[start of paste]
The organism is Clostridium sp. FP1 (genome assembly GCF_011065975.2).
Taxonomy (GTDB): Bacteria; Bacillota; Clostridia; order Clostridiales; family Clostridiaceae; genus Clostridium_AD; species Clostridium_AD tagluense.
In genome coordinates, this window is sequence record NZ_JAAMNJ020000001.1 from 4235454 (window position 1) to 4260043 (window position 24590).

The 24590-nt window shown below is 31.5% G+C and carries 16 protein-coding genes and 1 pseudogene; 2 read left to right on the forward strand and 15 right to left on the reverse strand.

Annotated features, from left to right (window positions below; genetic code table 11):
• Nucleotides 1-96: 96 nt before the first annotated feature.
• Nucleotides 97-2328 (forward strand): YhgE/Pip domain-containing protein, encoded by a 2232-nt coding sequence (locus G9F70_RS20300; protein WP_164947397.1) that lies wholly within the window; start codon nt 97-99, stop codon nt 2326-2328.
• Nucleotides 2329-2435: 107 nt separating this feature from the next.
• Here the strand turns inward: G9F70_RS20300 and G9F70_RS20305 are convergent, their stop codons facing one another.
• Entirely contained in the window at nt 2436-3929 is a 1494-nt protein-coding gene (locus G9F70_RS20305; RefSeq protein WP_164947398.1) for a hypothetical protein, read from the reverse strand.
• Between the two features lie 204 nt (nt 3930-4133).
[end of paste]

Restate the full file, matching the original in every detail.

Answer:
The organism is Clostridium sp. FP1 (genome assembly GCF_011065975.2).
Taxonomy (GTDB): Bacteria; Bacillota; Clostridia; order Clostridiales; family Clostridiaceae; genus Clostridium_AD; species Clostridium_AD tagluense.
In genome coordinates, this window is sequence record NZ_JAAMNJ020000001.1 from 4235454 (window position 1) to 4260043 (window position 24590).

The 24590-nt window shown below is 31.5% G+C and carries 16 protein-coding genes and 1 pseudogene; 2 read left to right on the forward strand and 15 right to left on the reverse strand.

Annotated features, from left to right (window positions below; genetic code table 11):
• Nucleotides 1-96: 96 nt before the first annotated feature.
• Nucleotides 97-2328 (forward strand): YhgE/Pip domain-containing protein, encoded by a 2232-nt coding sequence (locus G9F70_RS20300; protein WP_164947397.1) that lies wholly within the window; start codon nt 97-99, stop codon nt 2326-2328.
• Nucleotides 2329-2435: 107 nt separating this feature from the next.
• Here the strand turns inward: G9F70_RS20300 and G9F70_RS20305 are convergent, their stop codons facing one another.
• Entirely contained in the window at nt 2436-3929 is a 1494-nt protein-coding gene (locus G9F70_RS20305; RefSeq protein WP_164947398.1) for a hypothetical protein, read from the reverse strand.
• Between the two features lie 204 nt (nt 3930-4133).